The volunteers kept saying, "God will provide," and "This is what God planned." They looked at me as if to say, "You're on the radio. You're a Christian with a lot of money. You understand. You can shoulder the blow. You should do the right thing for "God" and take it quietly. The festival owners meant well. And that should be enough for you big time, famous artists with money to spare." One lady even prayed over us that we would be "blessed in other ways" and would "be brought to understand the predicament and trust God to take care of it all."
Problem is, that doesn't pay my bills this morning. And quite honestly, I'm not sure how I will pay them.
The festival said they had a "dream" and they were just doing what "God told them to do" by creating and legally signing numerous contracts, in the $75,000 range, which they never intended to pay, because the money never existed in the first place.
I believe God to be faithful, I have seen his faithfulness in my life over and over. And if you read my blog and know anything about me, you know I am abundant in grace and deeply in love with Jesus. I believe we have a creator who is faithful.
But I would never rely on God's faithfulness at the expense of deceiving people into believing there was funding- when there never was. That's not faith. That is illegal.
Thing is, we paid $4,000 to buy five plane tickets from Nasvhille and Dallas to Northern California. We used some of that to pay very small salaries to the musicians who played- and as I usually do- I didn't take a salary- because I wait until after the show and see what's left over.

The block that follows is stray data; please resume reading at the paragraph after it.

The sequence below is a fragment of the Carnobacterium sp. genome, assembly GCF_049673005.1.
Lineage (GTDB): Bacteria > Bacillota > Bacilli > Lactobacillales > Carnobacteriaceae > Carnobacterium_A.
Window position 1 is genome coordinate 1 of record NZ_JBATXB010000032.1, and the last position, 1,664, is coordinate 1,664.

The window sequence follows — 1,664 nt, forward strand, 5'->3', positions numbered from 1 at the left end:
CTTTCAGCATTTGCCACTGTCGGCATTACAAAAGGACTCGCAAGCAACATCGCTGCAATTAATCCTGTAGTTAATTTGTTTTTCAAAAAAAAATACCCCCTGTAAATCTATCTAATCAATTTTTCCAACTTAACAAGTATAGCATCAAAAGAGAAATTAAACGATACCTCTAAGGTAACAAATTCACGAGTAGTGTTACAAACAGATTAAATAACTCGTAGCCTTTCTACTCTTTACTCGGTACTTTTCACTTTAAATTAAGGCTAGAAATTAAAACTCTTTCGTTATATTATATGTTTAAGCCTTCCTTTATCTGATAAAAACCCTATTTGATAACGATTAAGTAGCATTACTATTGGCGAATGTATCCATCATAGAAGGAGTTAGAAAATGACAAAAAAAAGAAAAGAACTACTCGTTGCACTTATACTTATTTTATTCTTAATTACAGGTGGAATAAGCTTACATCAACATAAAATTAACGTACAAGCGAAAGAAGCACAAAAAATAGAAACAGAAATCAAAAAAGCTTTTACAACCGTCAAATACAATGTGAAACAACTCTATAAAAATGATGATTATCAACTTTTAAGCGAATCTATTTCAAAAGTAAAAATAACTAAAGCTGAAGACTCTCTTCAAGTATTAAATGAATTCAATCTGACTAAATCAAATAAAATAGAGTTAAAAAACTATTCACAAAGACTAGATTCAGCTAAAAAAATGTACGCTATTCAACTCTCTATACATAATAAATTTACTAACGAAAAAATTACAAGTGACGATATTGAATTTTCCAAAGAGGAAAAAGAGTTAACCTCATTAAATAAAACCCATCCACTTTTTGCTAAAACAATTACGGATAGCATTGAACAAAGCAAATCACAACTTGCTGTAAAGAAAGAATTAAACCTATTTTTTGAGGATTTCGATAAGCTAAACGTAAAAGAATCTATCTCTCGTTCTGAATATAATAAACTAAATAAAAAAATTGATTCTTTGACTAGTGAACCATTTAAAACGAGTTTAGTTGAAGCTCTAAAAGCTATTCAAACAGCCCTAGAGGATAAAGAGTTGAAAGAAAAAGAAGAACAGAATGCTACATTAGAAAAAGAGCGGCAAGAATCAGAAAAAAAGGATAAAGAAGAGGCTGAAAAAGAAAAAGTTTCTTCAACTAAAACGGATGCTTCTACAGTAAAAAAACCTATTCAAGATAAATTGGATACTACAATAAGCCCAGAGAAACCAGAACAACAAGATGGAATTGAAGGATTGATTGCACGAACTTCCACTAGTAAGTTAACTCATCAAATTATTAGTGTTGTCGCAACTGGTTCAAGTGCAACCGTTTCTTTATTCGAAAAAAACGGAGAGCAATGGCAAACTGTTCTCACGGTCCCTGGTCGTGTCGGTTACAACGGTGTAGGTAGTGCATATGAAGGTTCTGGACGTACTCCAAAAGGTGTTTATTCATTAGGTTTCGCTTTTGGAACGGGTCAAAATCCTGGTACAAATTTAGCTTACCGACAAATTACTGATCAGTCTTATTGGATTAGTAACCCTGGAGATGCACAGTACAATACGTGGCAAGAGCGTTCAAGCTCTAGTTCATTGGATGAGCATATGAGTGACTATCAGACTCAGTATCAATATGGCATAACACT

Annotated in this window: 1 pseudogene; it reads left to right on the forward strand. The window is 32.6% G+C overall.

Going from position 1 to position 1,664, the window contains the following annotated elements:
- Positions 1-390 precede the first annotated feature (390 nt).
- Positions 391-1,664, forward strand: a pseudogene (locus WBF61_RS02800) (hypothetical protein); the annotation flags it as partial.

So the assumption that artists have money just because they are on the radio is the first misconception I want to tackle. Some of them do, to be sure, some Christian artists make a really great living- and they use much of their money to bless other people through amazing organizations they have created- like Stephen and Mary Beth Chapman with orphans. Jars of Clay with clean water in Africa. Natalie Grant and safe houses for abused girls. Audio Adrenaline and supporting a particular orphanage. These people do amazing things with the money they earn in the industry.
But the rest of us are just everyday people, balancing bills and trying to make wise financial decisions.
We have heart. We have passion. We have calling. And we make it work- show by show.
To think otherwise makes us bigger than we actually are. Larger than life. Glamorous and other than. And- it hurts us as artists. Because people do what they did to us this weekend and think that it's ok, because, we can take the blow. We're on the radio.
Well, we can't take the blow.
It's a sad testament to the world that one would use the name of "God" to support their misguided dreams and in turn believe the misconception that a band can get back on their feet easily after being cheated out of $4,500.
Misconception # One:
The majority of Christian artists live in modest homes. Drive modest cars. Make a modest income. And rely on the integrity of concert promoters and the contracts that they sign in order to pay our bills.
Being on the radio does not equal being rich.
Do you have questions about how things work in the "industry"?
I'd love to answer your burning questions and maybe help dispel a few myths along the way!